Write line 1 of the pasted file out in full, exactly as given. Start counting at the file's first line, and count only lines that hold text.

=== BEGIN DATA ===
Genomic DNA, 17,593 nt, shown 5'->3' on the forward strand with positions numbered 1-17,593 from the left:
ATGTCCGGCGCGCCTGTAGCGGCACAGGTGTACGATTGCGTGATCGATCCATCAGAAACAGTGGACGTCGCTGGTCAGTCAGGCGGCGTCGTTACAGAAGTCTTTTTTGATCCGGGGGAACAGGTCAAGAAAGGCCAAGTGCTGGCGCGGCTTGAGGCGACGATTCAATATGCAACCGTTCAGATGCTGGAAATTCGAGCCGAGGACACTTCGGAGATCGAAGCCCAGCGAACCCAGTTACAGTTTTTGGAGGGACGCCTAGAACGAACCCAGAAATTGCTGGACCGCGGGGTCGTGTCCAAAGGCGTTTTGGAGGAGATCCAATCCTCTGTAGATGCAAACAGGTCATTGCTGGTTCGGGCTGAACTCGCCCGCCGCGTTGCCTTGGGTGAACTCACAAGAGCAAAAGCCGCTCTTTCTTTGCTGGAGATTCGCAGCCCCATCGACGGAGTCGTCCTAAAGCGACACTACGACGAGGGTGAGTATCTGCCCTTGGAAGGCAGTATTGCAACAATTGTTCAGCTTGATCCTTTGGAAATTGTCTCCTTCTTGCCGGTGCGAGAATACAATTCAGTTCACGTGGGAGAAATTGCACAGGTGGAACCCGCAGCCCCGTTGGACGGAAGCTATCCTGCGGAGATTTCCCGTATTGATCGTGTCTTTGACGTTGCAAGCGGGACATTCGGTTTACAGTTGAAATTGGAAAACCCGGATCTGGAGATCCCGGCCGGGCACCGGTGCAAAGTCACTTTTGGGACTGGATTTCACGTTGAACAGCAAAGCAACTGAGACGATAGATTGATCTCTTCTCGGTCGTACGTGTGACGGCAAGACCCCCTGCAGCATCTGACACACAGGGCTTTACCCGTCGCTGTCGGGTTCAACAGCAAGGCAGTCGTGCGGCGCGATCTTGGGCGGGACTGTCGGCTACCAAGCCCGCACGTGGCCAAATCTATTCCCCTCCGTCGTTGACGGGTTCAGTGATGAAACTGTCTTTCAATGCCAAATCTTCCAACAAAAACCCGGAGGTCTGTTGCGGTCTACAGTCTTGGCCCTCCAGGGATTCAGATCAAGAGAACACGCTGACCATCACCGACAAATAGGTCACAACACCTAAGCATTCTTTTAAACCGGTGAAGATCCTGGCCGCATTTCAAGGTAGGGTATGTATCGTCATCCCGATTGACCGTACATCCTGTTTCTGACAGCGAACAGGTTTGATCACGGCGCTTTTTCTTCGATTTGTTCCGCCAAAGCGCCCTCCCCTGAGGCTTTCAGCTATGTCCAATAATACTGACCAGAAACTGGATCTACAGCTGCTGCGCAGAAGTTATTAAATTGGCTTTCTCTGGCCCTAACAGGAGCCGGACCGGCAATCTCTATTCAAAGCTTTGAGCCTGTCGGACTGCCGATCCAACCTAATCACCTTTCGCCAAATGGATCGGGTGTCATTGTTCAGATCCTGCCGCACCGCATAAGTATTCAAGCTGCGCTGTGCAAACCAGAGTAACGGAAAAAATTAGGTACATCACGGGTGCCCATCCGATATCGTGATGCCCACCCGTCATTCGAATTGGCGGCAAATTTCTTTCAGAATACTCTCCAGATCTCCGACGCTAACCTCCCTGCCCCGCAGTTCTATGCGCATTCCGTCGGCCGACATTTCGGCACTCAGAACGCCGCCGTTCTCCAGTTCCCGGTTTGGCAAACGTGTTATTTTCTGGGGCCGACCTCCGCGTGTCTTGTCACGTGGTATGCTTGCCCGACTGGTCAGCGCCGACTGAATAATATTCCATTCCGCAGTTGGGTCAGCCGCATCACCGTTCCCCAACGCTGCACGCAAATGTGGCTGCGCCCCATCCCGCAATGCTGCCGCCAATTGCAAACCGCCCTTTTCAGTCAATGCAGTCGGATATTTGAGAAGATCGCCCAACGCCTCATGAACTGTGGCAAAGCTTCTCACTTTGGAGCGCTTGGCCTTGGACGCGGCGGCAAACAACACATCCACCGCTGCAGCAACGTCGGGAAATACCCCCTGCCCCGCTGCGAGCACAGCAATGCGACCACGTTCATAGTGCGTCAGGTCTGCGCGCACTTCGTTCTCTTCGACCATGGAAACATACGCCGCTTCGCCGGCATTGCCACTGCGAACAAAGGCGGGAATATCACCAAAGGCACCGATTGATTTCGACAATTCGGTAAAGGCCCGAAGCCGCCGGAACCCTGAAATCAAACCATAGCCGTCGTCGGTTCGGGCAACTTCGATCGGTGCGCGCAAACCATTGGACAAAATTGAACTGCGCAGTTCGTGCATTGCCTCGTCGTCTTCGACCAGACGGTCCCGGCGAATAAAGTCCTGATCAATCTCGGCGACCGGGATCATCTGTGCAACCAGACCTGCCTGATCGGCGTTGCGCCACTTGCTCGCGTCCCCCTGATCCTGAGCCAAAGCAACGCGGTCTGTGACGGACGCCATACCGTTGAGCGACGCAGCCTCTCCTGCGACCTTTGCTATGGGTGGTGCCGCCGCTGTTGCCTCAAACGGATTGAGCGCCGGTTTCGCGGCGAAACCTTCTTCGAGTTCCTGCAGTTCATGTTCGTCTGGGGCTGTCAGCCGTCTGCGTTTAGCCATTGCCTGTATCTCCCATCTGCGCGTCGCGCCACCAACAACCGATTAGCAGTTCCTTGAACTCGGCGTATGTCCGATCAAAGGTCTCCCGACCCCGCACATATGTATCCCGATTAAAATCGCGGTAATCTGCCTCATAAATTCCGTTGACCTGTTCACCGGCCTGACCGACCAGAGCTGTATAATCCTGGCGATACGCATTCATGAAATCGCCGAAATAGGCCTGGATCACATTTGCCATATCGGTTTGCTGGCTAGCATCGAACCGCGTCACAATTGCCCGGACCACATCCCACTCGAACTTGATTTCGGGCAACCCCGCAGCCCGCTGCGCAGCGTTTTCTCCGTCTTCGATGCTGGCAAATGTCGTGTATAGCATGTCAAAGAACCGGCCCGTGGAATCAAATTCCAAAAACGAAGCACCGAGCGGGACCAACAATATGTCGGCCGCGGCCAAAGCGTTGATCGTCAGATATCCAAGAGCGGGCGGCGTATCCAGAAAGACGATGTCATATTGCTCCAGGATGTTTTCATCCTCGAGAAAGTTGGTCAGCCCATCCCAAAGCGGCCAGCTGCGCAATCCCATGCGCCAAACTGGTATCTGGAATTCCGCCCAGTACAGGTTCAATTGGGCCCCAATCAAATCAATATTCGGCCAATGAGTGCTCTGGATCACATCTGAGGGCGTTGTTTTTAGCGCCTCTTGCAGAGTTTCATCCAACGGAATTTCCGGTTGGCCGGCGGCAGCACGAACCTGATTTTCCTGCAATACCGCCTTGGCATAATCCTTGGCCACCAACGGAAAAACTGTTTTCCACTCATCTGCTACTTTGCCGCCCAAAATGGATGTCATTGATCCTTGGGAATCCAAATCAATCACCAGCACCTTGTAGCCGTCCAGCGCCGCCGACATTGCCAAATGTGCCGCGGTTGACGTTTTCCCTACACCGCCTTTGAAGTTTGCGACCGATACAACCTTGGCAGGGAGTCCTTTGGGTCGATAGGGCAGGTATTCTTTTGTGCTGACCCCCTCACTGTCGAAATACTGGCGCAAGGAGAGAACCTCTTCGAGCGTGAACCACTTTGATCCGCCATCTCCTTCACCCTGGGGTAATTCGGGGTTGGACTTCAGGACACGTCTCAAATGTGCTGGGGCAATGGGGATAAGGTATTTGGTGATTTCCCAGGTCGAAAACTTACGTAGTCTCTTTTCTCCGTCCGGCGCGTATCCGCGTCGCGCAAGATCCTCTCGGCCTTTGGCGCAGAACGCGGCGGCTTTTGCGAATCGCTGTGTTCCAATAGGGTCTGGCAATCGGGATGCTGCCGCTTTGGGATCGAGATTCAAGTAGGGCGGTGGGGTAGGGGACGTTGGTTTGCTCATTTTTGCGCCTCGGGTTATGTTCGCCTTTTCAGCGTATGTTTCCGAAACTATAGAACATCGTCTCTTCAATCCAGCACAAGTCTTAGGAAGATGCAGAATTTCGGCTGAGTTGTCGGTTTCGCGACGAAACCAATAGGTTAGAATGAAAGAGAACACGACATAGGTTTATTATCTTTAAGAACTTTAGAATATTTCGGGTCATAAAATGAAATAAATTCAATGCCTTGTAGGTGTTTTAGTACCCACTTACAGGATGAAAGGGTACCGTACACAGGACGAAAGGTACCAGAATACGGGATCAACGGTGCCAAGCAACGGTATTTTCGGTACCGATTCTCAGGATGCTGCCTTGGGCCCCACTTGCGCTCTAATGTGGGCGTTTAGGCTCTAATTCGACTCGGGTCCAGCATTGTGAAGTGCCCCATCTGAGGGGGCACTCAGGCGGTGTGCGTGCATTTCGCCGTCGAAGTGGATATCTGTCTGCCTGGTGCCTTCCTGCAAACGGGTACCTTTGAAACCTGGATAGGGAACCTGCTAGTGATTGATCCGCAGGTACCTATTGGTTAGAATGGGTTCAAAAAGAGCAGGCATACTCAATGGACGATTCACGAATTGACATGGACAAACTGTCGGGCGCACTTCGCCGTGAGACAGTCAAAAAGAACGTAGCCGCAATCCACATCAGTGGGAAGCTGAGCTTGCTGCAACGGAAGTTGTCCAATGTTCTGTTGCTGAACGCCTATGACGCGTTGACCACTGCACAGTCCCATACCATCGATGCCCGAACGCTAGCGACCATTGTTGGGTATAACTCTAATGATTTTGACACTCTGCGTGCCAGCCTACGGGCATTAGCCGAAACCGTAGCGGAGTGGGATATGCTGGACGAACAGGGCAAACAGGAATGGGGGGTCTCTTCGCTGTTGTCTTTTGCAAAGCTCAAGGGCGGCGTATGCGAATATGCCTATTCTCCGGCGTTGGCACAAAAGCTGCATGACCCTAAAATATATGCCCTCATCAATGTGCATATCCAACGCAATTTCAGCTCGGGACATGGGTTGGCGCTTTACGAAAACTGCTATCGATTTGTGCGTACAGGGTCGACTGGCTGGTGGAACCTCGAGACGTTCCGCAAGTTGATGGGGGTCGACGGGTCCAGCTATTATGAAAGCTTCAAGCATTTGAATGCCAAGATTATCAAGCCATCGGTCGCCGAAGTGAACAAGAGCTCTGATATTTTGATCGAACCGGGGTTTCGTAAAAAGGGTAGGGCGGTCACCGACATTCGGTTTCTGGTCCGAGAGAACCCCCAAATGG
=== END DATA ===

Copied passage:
Genomic DNA, 17,593 nt, shown 5'->3' on the forward strand with positions numbered 1-17,593 from the left: